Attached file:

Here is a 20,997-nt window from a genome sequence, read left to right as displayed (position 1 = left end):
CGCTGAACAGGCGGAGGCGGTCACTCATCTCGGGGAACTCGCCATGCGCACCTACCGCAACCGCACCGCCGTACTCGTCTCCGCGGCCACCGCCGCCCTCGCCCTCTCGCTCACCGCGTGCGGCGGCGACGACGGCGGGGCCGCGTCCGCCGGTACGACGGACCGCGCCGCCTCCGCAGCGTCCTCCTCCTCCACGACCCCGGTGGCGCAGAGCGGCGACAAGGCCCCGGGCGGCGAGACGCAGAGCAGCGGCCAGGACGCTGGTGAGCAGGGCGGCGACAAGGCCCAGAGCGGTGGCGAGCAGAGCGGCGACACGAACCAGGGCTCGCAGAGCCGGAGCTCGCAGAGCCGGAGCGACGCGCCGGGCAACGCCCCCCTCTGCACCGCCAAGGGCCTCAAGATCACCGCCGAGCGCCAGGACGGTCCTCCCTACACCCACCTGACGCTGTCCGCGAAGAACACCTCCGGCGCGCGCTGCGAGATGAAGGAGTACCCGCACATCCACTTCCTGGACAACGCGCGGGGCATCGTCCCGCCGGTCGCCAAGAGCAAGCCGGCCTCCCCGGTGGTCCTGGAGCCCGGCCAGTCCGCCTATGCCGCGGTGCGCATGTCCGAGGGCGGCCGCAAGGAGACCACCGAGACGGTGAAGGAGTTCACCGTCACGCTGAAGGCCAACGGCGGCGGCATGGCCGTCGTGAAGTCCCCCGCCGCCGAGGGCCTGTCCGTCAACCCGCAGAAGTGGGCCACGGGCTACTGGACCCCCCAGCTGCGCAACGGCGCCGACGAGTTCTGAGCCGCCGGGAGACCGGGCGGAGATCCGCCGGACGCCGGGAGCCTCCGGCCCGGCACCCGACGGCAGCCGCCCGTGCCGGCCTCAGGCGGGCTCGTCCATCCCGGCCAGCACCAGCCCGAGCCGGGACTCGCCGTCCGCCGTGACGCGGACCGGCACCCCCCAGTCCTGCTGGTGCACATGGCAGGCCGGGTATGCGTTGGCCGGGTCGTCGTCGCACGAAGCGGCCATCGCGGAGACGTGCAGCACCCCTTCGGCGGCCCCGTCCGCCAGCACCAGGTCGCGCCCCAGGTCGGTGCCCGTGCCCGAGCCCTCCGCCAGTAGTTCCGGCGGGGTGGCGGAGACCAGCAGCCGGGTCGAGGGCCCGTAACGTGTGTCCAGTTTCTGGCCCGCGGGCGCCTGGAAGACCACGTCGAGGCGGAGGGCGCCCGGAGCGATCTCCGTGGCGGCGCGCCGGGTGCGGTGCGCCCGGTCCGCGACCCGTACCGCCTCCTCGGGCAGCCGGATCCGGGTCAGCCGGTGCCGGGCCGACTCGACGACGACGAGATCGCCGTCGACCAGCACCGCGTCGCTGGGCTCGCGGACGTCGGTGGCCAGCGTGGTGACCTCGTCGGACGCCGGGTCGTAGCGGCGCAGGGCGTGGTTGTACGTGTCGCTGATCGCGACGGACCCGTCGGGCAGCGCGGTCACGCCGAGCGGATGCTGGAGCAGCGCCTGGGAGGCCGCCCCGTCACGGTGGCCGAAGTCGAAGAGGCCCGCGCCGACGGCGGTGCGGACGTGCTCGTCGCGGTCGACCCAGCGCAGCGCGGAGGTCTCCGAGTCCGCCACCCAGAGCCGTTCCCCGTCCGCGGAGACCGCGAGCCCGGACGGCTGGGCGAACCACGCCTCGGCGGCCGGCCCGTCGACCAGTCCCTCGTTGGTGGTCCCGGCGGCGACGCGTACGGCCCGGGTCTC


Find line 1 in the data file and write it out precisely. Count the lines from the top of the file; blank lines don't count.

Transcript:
Here is a 20,997-nt window from a genome sequence, read left to right as displayed (position 1 = left end):